Not evaluated (IUCN 3.1)
Leucopsarion petersii is a species of fish in the goby family, Gobiidae, and the only member of the monotypic genus Leucopsarion. It is native to the northwestern Pacific Ocean, where it occurs in China, Japan, and Korea. Its English language common name is ice goby, and in Japanese it is known as shiro-uo. In Japan, where it is a delicacy, it is also called shirauo no odorigui ("dancing icefish").
This goby has a thin, elongated, "eel-like" body up to 13 centimeters in length. It exhibits neoteny, retaining a larval form even when a sexually mature adult. It lacks scales and has a swim bladder and a small pelvic fin; most gobies develop scales, lose their swim bladders, and grow longer pelvic fins as they mature into adulthood. The body of L. petersii is transparent, and the eggs may be visible through the body wall.
There are two lineages of this species, the Sea of Japan and Pacific Ocean lineages. They are related to the paths of the Kuroshio Current and its Sea of Japan branch, the Tsushima Current. Where they are sympatric, the lineages interbreed. Individuals of the Sea of Japan lineage are generally larger and have more vertebrae.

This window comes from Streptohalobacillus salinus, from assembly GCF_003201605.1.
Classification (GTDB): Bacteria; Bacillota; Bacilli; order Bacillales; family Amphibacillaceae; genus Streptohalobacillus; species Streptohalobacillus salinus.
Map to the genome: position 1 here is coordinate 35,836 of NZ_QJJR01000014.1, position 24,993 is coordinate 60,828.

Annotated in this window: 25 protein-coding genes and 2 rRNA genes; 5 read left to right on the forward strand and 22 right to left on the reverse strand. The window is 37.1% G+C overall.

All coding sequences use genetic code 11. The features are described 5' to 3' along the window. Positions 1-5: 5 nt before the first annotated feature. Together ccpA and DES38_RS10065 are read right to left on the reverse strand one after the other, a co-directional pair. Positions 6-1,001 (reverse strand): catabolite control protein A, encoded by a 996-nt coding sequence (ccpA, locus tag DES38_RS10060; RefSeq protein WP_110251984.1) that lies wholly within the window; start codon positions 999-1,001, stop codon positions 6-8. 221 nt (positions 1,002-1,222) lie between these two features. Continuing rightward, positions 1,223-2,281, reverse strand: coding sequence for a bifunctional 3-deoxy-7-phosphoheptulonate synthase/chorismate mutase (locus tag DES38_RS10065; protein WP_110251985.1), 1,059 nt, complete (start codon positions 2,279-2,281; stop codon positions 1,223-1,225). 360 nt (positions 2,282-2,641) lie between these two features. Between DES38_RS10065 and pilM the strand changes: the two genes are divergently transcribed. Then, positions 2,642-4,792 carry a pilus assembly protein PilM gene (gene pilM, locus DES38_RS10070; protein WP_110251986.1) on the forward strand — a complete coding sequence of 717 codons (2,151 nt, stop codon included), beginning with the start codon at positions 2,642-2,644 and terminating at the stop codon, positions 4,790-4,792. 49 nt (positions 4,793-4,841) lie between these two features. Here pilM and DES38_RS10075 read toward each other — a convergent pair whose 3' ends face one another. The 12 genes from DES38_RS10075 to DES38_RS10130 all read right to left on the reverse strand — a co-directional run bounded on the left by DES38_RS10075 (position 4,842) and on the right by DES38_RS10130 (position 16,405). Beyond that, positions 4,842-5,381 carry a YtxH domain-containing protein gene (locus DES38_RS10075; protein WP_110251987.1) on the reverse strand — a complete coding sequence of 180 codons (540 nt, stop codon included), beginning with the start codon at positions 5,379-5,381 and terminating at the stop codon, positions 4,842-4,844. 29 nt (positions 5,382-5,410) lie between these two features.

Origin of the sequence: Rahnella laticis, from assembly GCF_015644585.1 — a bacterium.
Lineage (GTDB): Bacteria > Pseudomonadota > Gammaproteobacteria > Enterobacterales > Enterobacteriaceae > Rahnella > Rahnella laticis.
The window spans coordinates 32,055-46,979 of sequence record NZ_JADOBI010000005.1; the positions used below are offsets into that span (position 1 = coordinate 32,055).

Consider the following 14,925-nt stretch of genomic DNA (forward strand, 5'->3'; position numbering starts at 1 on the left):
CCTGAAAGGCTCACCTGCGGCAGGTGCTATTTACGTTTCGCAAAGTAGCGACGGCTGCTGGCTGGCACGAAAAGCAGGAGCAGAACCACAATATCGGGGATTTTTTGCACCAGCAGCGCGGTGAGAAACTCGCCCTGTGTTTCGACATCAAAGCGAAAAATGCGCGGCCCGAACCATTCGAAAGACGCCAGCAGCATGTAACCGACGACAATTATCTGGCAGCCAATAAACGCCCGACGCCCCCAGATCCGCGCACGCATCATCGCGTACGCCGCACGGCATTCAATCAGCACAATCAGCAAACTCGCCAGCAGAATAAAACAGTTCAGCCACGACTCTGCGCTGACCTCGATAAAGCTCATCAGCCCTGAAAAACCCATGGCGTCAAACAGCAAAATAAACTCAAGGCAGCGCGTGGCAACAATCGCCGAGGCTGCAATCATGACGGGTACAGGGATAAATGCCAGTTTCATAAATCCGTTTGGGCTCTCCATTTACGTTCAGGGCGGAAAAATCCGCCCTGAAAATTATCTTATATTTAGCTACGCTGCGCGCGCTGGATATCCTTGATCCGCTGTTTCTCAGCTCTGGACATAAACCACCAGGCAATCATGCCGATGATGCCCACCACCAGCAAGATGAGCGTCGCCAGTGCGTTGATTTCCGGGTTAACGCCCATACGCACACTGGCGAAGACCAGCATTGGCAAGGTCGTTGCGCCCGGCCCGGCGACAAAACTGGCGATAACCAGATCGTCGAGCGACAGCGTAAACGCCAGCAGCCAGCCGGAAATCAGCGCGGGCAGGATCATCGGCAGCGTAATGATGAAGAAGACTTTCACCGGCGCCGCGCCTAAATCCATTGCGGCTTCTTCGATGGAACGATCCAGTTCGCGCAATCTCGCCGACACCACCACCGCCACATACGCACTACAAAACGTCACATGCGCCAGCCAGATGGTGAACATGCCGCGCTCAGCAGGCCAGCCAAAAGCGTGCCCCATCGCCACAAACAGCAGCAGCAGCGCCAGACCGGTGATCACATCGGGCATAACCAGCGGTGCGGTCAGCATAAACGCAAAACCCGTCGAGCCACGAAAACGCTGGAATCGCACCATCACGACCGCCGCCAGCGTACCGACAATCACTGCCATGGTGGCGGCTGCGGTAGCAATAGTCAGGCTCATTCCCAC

This goby feeds on marine plankton, including algae, when it lives in the ocean. It is anadromous, entering freshwater habitats such as rivers, where it spawns. It does not feed during this time, and it dies directly afterwards.
- Froese, Rainer and Pauly, Daniel, eds. (2013). "Leucopsarion petersii" in FishBase. June 2013 version.
- Arakawa, T., et al. (1999). Stages of embryonic development of the ice goby (shiro-uo), Leucopsarion petersii. Zoological Science 16(5), 761-73.
- Hooper, R. Ice goby. The Japan Times July 9, 2008.
- Harada, Y., et al. (2003). Response of a neotenic goby, ice goby (Leucopsarion petersii), to thyroid hormone and thiourea treatments. Zoological Science, 20(7), 877-82.
- Harada, Y., et al. (2003). Thyroid gland development in a neotenic goby (ice goby, Leucopsarion petersii) and a common goby (ukigori, Gymnogobius urotaenia) during early life stages. Zoological Science 20(7), 883-88.
- Kokita, T. and K. Nohara. (2011). Phylogeography and historical demography of the anadromous fish Leucopsarion petersii in relation to geological history and oceanography around the Japanese Archipelago. Molecular Ecology 20(1), 143-64.
Media related to Leucopsarion petersii at Wikimedia Commons